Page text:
http://www.frenchlearner.com/vocabulary/seasons/

October 23, 2017

https://www.duolingo.com/pom666
  • 24
  • 13
  • 8
  • 221

"Printemps" beguins by a consonant => "à le" => au the other saisons beguin by a vowel => en (old french) hiver beguins also by a "vowel" (h "aspiré") sorry for my mistakes

October 24, 2017

https://www.duolingo.com/hoyembenje

Nous somnes jeudi means we are Thursday

September 1, 2018

https://www.duolingo.com/n6zs
Mod
  • 25
  • 1594

No, it does not. The expression "nous sommes" when used with a day of the week is idiomatic (natural) in French, but English says "it is (day of week)", not "we are".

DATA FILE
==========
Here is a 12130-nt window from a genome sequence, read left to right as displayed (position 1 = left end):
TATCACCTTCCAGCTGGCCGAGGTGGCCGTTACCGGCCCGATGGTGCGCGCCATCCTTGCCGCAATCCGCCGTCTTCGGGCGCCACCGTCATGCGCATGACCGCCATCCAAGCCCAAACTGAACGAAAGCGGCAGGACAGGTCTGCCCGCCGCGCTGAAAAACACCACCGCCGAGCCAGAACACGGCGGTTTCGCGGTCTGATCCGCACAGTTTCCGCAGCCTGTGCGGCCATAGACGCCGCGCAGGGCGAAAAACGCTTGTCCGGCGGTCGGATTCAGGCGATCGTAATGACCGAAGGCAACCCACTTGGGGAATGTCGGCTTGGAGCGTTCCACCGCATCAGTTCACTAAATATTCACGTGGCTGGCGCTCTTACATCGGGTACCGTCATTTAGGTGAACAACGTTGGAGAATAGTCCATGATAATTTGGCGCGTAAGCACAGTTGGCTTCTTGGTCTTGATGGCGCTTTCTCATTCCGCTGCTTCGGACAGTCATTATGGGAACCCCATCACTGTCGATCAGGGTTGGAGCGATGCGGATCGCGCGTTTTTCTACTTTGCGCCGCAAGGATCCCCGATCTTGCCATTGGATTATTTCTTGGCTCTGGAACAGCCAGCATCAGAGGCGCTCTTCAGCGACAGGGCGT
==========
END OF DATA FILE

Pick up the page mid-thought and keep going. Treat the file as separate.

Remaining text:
November 10, 2018

https://www.duolingo.com/ifz04

I guess it's like someone saying in English,

'We're on Thursday today?!'

?

January 11, 2019

https://www.duolingo.com/irgrin
Plus
  • 22
  • 20
  • 18
  • 13
  • 10
  • 8
  • 7
  • 680

What is wrong with "we are Thursday"? As in it is Thursday. I fail to see any problem with my answer but it's marked as wrong, shouldn't it be an acceptable translation? Thanks in advance for any help

February 21, 2019

https://www.duolingo.com/nzchicago

It's not a thing one would say in English.

February 21, 2019

https://www.duolingo.com/irgrin
Plus
  • 22
  • 20
  • 18
  • 13
  • 10
  • 8
  • 7
  • 680

I'd have to disagree, I've heard it said plenty of times and including myself wouldn't hesitate to say we are Monday, Tuesday or whichever... For it to be "it is Thursday" why not instead say il est jeudi?

February 21, 2019

https://www.duolingo.com/nzchicago